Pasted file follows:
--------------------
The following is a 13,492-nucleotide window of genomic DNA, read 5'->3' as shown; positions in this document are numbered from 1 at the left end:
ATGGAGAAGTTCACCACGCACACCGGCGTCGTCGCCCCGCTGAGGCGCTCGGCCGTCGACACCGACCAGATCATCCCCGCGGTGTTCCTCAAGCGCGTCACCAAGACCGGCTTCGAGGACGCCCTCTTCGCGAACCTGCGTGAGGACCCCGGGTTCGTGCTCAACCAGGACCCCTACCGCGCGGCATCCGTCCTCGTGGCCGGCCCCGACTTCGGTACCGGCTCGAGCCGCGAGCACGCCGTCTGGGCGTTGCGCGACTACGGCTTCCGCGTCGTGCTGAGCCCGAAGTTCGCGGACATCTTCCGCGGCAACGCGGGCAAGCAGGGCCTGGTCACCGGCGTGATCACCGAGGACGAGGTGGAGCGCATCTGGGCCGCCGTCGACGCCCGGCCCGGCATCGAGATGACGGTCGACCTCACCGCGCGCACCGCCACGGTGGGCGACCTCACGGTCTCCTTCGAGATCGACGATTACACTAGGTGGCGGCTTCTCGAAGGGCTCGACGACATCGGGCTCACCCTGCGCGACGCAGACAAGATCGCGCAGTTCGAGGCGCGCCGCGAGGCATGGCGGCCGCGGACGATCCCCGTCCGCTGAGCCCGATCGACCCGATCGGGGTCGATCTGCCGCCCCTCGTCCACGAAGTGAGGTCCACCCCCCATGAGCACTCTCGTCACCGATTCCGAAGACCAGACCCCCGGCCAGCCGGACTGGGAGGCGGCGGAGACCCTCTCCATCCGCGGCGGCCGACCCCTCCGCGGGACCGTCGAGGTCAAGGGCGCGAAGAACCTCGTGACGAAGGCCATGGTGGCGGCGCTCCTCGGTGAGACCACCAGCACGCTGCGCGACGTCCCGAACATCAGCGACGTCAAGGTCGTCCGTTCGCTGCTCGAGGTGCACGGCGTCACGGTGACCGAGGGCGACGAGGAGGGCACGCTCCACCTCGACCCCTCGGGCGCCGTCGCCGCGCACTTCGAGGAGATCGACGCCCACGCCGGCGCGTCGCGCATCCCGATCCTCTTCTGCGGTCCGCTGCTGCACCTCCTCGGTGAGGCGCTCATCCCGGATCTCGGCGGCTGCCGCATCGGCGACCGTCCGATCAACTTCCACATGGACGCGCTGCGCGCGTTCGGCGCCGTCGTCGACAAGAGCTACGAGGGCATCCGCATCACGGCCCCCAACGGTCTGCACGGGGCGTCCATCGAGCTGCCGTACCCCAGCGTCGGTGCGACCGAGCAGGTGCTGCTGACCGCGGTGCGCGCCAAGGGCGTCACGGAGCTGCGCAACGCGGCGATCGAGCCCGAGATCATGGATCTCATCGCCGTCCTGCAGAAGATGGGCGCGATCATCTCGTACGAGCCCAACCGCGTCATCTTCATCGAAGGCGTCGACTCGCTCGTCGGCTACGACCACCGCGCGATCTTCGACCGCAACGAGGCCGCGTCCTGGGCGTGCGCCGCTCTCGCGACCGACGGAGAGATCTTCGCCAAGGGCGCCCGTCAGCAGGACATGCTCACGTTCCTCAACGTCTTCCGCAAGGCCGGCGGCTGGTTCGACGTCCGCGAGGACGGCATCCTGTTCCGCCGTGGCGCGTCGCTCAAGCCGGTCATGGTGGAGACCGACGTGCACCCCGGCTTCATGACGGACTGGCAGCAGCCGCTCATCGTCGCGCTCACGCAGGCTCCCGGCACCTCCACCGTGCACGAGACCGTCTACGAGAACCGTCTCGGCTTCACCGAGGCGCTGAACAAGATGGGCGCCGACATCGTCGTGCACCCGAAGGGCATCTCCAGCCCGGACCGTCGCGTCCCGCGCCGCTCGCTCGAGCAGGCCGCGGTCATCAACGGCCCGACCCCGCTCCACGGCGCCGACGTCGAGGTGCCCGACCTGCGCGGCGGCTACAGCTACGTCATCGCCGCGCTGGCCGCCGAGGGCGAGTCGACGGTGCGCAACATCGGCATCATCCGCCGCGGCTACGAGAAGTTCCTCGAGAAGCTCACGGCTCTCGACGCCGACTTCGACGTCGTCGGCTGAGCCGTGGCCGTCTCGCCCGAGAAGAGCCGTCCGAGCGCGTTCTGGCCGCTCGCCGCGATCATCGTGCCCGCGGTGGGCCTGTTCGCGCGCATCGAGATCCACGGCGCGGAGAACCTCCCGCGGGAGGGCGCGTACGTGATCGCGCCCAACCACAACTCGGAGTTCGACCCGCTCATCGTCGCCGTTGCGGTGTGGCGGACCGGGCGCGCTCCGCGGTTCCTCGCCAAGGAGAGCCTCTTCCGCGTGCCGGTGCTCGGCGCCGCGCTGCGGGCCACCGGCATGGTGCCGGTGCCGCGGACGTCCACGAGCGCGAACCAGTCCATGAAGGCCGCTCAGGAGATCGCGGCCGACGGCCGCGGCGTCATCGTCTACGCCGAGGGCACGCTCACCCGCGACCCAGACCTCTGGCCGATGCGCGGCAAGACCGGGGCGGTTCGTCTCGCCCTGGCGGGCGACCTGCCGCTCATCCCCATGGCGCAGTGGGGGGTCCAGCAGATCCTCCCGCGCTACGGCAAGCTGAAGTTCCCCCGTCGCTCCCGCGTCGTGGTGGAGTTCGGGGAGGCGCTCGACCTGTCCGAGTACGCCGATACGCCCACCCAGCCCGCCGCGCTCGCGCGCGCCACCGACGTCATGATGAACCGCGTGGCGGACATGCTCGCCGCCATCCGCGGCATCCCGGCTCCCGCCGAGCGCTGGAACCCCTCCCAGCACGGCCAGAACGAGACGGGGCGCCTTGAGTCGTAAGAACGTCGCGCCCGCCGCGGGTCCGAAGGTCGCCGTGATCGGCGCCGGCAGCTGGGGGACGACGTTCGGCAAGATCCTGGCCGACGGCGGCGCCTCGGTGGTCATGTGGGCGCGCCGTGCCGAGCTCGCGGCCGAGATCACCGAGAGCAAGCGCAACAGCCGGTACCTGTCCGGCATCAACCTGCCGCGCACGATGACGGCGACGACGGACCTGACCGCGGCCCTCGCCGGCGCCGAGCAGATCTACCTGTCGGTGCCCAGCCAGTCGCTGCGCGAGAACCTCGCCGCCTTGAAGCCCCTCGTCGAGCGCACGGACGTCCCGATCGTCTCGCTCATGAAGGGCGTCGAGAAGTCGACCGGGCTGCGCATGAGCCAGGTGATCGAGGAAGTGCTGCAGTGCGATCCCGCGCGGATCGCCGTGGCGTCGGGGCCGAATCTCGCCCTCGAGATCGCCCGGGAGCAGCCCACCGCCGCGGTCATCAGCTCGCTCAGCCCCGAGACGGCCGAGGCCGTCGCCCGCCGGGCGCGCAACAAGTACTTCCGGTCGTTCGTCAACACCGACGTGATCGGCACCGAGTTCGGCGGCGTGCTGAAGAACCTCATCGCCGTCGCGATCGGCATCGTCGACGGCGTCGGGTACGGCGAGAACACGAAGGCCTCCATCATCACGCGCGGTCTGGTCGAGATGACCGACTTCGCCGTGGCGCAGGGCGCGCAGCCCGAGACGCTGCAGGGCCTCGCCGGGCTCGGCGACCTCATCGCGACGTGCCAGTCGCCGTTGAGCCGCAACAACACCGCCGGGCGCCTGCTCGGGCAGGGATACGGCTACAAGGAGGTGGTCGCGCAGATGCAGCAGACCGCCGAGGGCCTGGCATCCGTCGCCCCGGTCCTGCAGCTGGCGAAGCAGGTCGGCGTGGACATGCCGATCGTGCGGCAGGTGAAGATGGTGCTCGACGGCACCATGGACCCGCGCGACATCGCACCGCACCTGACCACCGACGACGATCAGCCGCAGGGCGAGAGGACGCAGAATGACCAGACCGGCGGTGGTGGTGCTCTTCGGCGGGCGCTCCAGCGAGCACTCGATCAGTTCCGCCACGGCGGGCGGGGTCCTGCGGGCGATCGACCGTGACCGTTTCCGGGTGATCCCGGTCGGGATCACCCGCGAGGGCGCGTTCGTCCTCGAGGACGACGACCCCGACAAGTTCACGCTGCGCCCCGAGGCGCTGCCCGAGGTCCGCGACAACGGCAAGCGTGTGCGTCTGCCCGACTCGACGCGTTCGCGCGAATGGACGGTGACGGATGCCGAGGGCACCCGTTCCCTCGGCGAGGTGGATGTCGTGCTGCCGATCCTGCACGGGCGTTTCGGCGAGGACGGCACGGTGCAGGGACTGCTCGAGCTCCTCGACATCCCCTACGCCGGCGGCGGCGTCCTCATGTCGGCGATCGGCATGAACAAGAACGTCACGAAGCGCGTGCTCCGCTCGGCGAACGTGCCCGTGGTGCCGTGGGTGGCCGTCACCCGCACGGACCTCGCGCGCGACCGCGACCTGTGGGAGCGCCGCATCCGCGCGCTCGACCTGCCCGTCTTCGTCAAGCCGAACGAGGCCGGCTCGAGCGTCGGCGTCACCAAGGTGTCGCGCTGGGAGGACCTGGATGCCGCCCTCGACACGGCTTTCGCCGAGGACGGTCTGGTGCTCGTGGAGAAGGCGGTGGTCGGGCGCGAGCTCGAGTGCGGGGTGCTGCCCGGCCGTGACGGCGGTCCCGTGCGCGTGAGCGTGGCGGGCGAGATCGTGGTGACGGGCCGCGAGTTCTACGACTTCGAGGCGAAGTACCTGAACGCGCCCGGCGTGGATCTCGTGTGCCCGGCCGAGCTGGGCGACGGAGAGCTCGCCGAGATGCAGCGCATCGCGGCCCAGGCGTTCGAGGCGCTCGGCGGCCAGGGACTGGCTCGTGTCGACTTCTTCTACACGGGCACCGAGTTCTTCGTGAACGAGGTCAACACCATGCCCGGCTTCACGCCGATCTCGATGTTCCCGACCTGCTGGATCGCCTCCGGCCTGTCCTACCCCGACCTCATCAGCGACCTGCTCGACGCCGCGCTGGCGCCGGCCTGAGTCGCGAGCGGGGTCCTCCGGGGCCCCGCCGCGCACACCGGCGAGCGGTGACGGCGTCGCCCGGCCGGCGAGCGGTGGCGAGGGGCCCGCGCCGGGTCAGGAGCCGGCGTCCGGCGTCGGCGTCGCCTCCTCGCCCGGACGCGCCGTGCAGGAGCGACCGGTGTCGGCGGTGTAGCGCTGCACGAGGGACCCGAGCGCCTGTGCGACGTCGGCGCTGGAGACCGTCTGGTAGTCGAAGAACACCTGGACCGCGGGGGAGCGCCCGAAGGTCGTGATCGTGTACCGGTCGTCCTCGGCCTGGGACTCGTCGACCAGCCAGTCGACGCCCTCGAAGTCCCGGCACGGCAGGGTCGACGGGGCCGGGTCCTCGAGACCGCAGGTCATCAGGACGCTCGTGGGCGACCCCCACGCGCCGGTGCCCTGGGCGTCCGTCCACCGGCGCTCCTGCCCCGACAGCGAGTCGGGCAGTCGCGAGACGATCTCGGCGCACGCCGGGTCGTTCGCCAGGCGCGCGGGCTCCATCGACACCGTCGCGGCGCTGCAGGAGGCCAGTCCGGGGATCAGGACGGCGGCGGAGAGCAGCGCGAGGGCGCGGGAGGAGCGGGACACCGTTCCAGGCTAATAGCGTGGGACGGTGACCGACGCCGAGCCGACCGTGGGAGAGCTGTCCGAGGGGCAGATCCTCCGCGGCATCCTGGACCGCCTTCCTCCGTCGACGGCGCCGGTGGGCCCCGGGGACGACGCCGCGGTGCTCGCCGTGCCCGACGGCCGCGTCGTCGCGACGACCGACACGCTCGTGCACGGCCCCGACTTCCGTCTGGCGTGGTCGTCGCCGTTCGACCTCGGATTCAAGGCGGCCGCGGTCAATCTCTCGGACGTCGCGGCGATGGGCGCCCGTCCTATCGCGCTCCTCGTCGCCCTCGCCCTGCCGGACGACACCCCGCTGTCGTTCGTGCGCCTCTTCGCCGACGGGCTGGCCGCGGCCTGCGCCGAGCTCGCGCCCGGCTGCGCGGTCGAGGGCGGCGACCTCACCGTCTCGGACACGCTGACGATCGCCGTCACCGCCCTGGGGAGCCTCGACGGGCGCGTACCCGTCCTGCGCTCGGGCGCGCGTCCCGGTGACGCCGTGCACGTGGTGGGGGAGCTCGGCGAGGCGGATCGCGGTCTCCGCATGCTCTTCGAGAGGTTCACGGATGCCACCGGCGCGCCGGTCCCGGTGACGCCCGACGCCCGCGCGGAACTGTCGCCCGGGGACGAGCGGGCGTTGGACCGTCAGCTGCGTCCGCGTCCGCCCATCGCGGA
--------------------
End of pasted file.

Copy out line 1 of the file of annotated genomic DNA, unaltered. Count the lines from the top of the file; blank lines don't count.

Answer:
The following is a 13,492-nucleotide window of genomic DNA, read 5'->3' as shown; positions in this document are numbered from 1 at the left end: